So, a foot looks the size of the sun at about 115 feet away. If the sun were 200 feet away and looked the size that it does, it would be 1.75 feet across [2pi(200)/720]. Maybe that’s within the margin of error for comparing Ancient Greek and Early Modern Dutch feet, and maybe it isn’t.

    In the spirit of experimental history of philosophy, I lay on my back and stuck my foot up. If some scholiast said that the ancients thought that the apparent length of your foot in that position was the same as the apparent diameter of the sun, he was crazy. You get a much more reasonable result by just looking down at your feet and considering their apparent width, but really, I think, your feet still too wide for that.

  9. Spinoza took the number from Descartes’ use of the same in his Dioptrique (1637), 6th discourse:

    “From this is follows that even our common sense does not seem capable of accepting by itself the idea of a distance greater than one or two hundred feet, as can be verified from the fact that the moon and the sun, which number among the most distant bodies we can see, and whose diameters are approximently 1 percent of their distances, normally appear to us as one to two feet in diameter at the most, notwithstanding that we know well, through reason, that they are extremely large and extremely far away. This is not because we are unable to conceive them as any greater than we do, since we can easily conceive of towers and mountains which are far larger; rather it is due to the fact that, not being able to imagine them further away than one or two hundred feet, it follows from this that their diameters cannot appear to us as more than one or two feet.”

    At its time Descartes’ text was the definitive text on optics, and very widely read. It is quite likely that Spinoza’s use of the example is a reference to Descartes’ passage, a passage he would have expected his readers to have been familiar with.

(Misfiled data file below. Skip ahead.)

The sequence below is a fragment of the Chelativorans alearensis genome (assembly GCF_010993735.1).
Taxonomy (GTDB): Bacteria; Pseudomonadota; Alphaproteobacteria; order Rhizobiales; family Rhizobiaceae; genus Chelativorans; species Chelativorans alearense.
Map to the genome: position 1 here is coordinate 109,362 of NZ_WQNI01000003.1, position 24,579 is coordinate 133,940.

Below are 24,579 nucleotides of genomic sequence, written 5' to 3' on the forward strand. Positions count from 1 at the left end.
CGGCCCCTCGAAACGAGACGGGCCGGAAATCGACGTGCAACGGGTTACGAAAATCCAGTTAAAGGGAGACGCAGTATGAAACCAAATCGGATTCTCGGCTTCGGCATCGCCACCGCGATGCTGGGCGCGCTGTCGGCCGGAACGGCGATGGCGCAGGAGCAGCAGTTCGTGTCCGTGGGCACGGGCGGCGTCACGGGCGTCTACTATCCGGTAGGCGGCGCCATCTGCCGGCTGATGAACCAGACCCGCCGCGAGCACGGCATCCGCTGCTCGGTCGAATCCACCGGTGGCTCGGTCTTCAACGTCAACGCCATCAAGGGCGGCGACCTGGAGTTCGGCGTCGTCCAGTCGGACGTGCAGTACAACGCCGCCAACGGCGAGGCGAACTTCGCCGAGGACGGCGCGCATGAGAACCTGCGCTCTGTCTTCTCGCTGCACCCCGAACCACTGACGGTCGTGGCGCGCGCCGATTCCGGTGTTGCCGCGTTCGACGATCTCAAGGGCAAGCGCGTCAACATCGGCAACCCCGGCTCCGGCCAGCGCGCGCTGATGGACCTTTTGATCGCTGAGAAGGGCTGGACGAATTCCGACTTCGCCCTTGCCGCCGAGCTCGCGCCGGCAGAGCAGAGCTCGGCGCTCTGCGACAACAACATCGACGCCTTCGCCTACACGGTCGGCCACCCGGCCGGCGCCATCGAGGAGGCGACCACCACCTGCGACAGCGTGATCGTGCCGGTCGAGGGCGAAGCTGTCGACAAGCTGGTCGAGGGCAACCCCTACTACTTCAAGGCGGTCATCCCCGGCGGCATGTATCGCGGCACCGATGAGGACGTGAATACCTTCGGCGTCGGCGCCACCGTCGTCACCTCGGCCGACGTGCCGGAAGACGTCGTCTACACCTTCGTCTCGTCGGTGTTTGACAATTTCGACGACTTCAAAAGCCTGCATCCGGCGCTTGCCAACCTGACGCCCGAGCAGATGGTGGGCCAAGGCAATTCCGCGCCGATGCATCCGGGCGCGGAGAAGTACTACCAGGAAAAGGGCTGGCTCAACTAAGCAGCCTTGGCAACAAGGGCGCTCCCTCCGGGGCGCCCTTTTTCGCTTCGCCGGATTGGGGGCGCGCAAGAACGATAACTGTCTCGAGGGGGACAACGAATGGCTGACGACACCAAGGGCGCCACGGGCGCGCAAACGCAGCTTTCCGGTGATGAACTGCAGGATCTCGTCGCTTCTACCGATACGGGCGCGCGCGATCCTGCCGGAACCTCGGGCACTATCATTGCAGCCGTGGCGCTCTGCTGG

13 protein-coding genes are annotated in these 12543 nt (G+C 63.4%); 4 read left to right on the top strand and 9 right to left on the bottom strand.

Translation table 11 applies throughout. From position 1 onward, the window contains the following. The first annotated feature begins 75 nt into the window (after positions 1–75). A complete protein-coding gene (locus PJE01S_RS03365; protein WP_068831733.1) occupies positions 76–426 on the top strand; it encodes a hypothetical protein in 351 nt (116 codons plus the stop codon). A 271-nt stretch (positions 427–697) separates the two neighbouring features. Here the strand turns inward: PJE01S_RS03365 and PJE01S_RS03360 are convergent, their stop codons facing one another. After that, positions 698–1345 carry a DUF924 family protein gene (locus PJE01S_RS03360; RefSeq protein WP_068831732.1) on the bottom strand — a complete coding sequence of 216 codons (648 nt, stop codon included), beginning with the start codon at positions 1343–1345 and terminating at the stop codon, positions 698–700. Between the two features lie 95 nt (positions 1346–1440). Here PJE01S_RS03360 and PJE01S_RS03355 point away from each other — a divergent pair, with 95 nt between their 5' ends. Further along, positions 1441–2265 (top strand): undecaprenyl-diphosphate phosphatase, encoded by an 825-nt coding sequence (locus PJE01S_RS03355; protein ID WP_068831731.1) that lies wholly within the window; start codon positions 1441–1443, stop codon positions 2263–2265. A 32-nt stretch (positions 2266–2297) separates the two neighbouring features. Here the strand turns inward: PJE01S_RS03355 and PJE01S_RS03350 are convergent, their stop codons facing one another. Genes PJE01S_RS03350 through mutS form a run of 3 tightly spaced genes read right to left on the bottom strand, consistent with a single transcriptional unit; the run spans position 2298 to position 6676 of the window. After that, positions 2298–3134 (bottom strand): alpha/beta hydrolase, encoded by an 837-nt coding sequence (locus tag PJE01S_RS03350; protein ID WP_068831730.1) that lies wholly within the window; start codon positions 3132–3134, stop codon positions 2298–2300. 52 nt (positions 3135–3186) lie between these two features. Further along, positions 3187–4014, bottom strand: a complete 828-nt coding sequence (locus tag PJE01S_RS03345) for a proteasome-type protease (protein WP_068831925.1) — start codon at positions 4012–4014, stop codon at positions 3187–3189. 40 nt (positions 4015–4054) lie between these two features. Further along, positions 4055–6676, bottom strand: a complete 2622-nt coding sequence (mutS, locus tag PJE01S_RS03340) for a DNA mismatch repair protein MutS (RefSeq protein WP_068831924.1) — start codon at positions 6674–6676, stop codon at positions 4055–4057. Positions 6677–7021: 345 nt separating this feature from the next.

Spinoza’s passage:

    “when we look at the sun, we imagine it as about 200 feet away from us, an error that does not consist simply in this imagining, but in fact that while we imagine it in this way, we are ignorant of its true distance and the cause of this imagining. For even if we come to know that it is more than 600 diameters of the earth away from us, we nevertheless imagine it is near. For we imagine the sun so near not because we do not know its true distance, but because an affection of the body involves the essence of the sun insofar as our body is affected by the sun” (E2p35s).

    “…because of a certain affection of the body…” may very well have Descartes concluding explanation for our confusion over the size of luminious bodies, due to its brightness which contracts our pupils. As Descartes writes,

    “We are also deceived because white or luminious bodies…always appear to be a little closer…Thus their reason for appearing closer is that the movement with which the pupil contracts in order to avoid the force of their light is so joined with the power that disposes the entire eye to see close objects distinctly (by which we judge their distance) that the one can hardly occur but that the other does not also occur to some extent, just as we cannot completely close the first two fingers of a hand, without the third finger bending a certain amount as if to close with them.